between ability to pay focused approaches to
    health care provision on the one hand, and public
    health oriented solutions on the other. Such
    factors have in turn influenced pharmaceutical
    pricing strategies
  • Political interests influence critically the
    policy balance between immediate employment
    protection, care provision and tax/cost reduction
    objectives on the one hand, and long term human
    welfare and knowledge gains on the other
  • Private (and public) investors needs to
    counterbalance high levels of risk taking with
    supra-normal levels of potential profitability
    are not easily understood. Such realities
    inevitably influence the balance of democratic
    debate

17
Parallel trading, patents and human welfare
  • Recent US debate on the desirability or not of
    drug re-importation from Europe (that is,
    allowing one way parallel importing of
    medicines at low regulated European Member State
    prices into America) highlights the complexity of
    the political debate surrounding pharmaceutical
    intellectual property rights and the funding of
    private sector research.
  • Within Europe, disputes relating to medicines
    parallel trading have vividly illustrated
    tensions between short and long term public (and
    national) interests. So too does the
    international policy debate on issues such as
    patent protection

Byron Dorgan and Olympia Snowe
18
  • Within Europe, disputes relating to medicines
    parallel trading vividly illustrate tensions
    between short and long term public (and national)
    interests.
  • So too does the international policy debate on
    the social benefits of patent protection. The
    case of Glivec in India revealed some of the
    political and social dilemmas that exist in this
    context

Armatya Sen
19
Medicines licensing and safety (1)
  • In the United Kingdom the House of Commons Select
    Committee on Health published in 2005 a report
    entitled The Influence of the Pharmaceutical
    Industry. In part on the basis of previously
    published academic research it argued that the
    consequence of lax oversight is that the
    industrys influence has expanded and a number of
    practices have developed which act against the
    public interest.
  • The Select Committee advocated moves away from
    collaborative models of regulation towards a
    greater separation between the pharmaceutical
    industry and the public agencies charged with its
    oversight.

20
Medicines licensing and safety (2)
In 2002 Abraham and Davis hypothesised that the
passage into American law of the Prescription
Drug User Fee Act of 1992 (the PDUFA, which was
intended by its originators to accelerate the
process of US drug licensing and reduce the time
lag between beneficial new medicines being made
available to the American as opposed to the UK/EU
population) would increase the rate of medicine
safety withdrawals in the United States. The
implied outcome of such a trend would be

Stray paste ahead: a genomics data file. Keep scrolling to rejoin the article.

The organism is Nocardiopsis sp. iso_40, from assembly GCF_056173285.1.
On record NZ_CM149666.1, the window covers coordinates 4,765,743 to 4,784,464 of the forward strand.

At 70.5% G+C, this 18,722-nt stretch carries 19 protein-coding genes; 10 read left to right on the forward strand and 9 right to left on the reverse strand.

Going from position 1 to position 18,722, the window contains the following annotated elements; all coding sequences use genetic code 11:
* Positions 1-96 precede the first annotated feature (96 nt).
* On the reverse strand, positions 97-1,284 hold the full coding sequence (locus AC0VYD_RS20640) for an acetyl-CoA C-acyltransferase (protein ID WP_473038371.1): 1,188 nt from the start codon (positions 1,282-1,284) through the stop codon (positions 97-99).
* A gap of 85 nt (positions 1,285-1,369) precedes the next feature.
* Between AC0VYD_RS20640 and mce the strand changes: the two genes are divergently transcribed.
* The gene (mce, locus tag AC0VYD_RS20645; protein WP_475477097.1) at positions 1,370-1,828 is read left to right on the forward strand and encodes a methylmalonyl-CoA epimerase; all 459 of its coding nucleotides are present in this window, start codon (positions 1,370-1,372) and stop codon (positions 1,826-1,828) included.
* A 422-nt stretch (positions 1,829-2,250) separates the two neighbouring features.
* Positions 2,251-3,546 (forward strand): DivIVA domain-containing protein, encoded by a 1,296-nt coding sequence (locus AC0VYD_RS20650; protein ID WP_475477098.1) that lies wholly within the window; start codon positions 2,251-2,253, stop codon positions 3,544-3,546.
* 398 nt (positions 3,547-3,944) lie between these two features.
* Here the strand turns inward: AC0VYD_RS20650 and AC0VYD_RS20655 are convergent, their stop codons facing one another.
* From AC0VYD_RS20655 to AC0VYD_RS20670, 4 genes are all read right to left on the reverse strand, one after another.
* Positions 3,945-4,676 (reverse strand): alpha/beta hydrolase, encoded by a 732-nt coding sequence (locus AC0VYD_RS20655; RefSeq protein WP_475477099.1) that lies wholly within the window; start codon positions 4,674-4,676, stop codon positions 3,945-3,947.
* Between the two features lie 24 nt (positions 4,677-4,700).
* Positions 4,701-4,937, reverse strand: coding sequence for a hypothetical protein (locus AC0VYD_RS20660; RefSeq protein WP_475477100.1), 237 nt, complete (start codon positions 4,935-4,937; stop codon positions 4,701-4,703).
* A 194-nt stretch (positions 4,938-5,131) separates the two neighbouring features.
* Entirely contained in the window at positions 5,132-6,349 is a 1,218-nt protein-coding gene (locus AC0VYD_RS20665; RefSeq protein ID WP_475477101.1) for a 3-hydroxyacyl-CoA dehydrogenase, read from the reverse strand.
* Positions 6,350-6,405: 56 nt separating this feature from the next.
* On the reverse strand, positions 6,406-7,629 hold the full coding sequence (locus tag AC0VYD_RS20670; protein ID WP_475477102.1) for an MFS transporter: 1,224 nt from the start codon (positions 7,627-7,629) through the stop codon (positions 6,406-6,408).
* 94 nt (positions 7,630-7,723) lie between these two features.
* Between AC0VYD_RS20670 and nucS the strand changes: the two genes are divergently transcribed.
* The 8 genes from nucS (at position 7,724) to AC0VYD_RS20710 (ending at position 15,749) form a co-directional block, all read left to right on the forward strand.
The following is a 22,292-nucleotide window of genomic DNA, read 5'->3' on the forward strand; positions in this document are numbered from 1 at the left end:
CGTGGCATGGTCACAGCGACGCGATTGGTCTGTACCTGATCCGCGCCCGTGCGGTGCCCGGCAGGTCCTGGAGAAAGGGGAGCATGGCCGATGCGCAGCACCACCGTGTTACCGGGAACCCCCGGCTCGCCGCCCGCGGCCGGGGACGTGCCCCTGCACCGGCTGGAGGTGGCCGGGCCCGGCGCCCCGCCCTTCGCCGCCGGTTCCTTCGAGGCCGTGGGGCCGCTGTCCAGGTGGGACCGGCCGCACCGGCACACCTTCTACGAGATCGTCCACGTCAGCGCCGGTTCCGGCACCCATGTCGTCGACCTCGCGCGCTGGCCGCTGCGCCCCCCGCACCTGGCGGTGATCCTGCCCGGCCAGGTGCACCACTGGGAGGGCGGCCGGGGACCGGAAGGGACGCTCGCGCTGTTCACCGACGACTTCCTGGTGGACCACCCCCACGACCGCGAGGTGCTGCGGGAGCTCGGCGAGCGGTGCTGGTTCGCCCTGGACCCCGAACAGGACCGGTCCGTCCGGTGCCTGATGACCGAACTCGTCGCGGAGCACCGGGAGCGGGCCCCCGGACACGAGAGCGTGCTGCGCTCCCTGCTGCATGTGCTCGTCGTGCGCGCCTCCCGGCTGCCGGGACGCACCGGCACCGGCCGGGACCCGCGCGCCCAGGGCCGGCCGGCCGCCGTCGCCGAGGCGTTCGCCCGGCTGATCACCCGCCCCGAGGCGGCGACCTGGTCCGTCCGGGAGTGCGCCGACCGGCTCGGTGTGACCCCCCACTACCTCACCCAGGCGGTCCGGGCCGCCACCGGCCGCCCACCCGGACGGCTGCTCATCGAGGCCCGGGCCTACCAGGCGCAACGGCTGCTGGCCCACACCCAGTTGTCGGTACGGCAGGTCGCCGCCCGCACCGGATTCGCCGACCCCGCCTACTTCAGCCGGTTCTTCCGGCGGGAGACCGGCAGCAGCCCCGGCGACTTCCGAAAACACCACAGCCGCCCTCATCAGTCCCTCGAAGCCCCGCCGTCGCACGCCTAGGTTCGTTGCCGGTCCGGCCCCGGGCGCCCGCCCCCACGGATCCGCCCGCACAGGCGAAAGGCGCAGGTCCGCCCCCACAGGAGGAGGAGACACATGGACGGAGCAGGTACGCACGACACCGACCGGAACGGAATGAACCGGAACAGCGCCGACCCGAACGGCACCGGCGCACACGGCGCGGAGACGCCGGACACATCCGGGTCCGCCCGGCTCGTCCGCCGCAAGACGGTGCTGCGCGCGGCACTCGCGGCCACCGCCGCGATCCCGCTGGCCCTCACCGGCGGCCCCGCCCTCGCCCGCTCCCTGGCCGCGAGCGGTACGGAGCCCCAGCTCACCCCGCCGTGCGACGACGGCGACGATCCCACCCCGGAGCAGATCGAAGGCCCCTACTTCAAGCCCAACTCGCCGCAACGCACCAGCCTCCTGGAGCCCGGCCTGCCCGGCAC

avoidable harm to the US publics health. This
might partly be a result of regulatory capture,
associated with the FDA becoming reliant on fees
paid by pharmaceutical companies for the
licensing of medicines.
21
Medicines licensing and safety (3)
  • At the School of Pharmacy we attempted to test
    the hypothesis that the introduction of the US
    Prescription Drug User Fee Act would increase the
    number of medicine withdrawals on safety grounds
    in the US as compared with the UK in the period
    1995-2005
  • This self funded research was not published. But
    on the basis of the evidence available to the end
    of 2005 (and notwithstanding the withdrawal of
    Vioxx in 2004) we concluded that it could not be
    shown that lax medicines regulation was
    responsible for significant levels of harm to the
    publics health in either the US or the UK during
    the previous decade.
  • We argued that the stakeholders in relevant
    health policy fields may have paid too little
    attention to public interests in managing
    therapeutic risks more effectively, in order to
    allow people with inadequately treated conditions
    access to a wider range of possibly effective
    but also potentially hazardous treatments.
  • For the purposes of this contribution this work
    suggests that in the biopharma policy context
    desirable developments are not being inhibited by
    restrictive neo-corporatist influences. Rather,
    there appear to be inherent barriers to involving
    members of the wider stakeholder network in an
    adequately informed debate

22
Other issues for European health and wealth
creation an agenda for research?
  • Globalisation, and the growing competitive
    advantages of China and India
  • Promotional and information regulation, and the
    balance between patient protection and service
    user empowerment
  • Health technology assessment, and the politics of
    weighing tangible short term individual patient
    benefit against projected long term community
    progress

23
Conclusions
  • The main messages of this contribution are that
  • The politics of biopharma is often complicated
    and conflicted because of the complex nature of
    the competing opportunities being addressed. This
    can make supporting informed and inclusive policy
    formation processes highly problematic
  • It is not clear if and to what extent relevant
    resource allocation and regulatory decision
    making processes can in practice be further
    improved in Europe or elsewhere. But is
    reasonable to hope that the application of
    political science based insights could help to
    widen the circle of stakeholders able to take
    part in informed debate about pharmaceutical
    science and business related policy
  • Failures to take the most constructive possible
    approaches to fostering the application of
    biopharmaceutical science and its applications
    will impose heavy costs on not only the European
    population, but humanity globally

24
david.taylor_at_pharmacy.ac.uk